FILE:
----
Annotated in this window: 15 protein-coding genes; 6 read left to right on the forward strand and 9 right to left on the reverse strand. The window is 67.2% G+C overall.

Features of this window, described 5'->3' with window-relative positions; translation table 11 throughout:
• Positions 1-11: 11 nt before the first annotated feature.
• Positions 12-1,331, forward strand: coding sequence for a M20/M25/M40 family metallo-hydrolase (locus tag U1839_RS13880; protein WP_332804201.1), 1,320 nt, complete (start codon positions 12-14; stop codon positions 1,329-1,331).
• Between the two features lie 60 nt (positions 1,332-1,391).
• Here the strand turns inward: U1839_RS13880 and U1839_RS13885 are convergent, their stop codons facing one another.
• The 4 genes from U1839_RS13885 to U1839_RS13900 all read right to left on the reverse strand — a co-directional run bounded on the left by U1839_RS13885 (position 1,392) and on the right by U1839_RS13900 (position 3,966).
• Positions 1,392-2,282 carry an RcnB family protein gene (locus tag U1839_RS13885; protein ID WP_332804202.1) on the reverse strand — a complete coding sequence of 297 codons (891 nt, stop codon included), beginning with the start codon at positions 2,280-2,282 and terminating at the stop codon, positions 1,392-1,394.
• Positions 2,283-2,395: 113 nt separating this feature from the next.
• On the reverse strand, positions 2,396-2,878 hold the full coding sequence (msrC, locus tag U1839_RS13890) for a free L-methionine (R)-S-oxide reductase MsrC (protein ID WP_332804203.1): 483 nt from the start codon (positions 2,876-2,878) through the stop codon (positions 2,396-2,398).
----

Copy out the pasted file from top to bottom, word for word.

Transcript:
Annotated in this window: 15 protein-coding genes; 6 read left to right on the forward strand and 9 right to left on the reverse strand. The window is 67.2% G+C overall.

Features of this window, described 5'->3' with window-relative positions; translation table 11 throughout:
• Positions 1-11: 11 nt before the first annotated feature.
• Positions 12-1,331, forward strand: coding sequence for a M20/M25/M40 family metallo-hydrolase (locus tag U1839_RS13880; protein WP_332804201.1), 1,320 nt, complete (start codon positions 12-14; stop codon positions 1,329-1,331).
• Between the two features lie 60 nt (positions 1,332-1,391).
• Here the strand turns inward: U1839_RS13880 and U1839_RS13885 are convergent, their stop codons facing one another.
• The 4 genes from U1839_RS13885 to U1839_RS13900 all read right to left on the reverse strand — a co-directional run bounded on the left by U1839_RS13885 (position 1,392) and on the right by U1839_RS13900 (position 3,966).
• Positions 1,392-2,282 carry an RcnB family protein gene (locus tag U1839_RS13885; protein ID WP_332804202.1) on the reverse strand — a complete coding sequence of 297 codons (891 nt, stop codon included), beginning with the start codon at positions 2,280-2,282 and terminating at the stop codon, positions 1,392-1,394.
• Positions 2,283-2,395: 113 nt separating this feature from the next.
• On the reverse strand, positions 2,396-2,878 hold the full coding sequence (msrC, locus tag U1839_RS13890) for a free L-methionine (R)-S-oxide reductase MsrC (protein ID WP_332804203.1): 483 nt from the start codon (positions 2,876-2,878) through the stop codon (positions 2,396-2,398).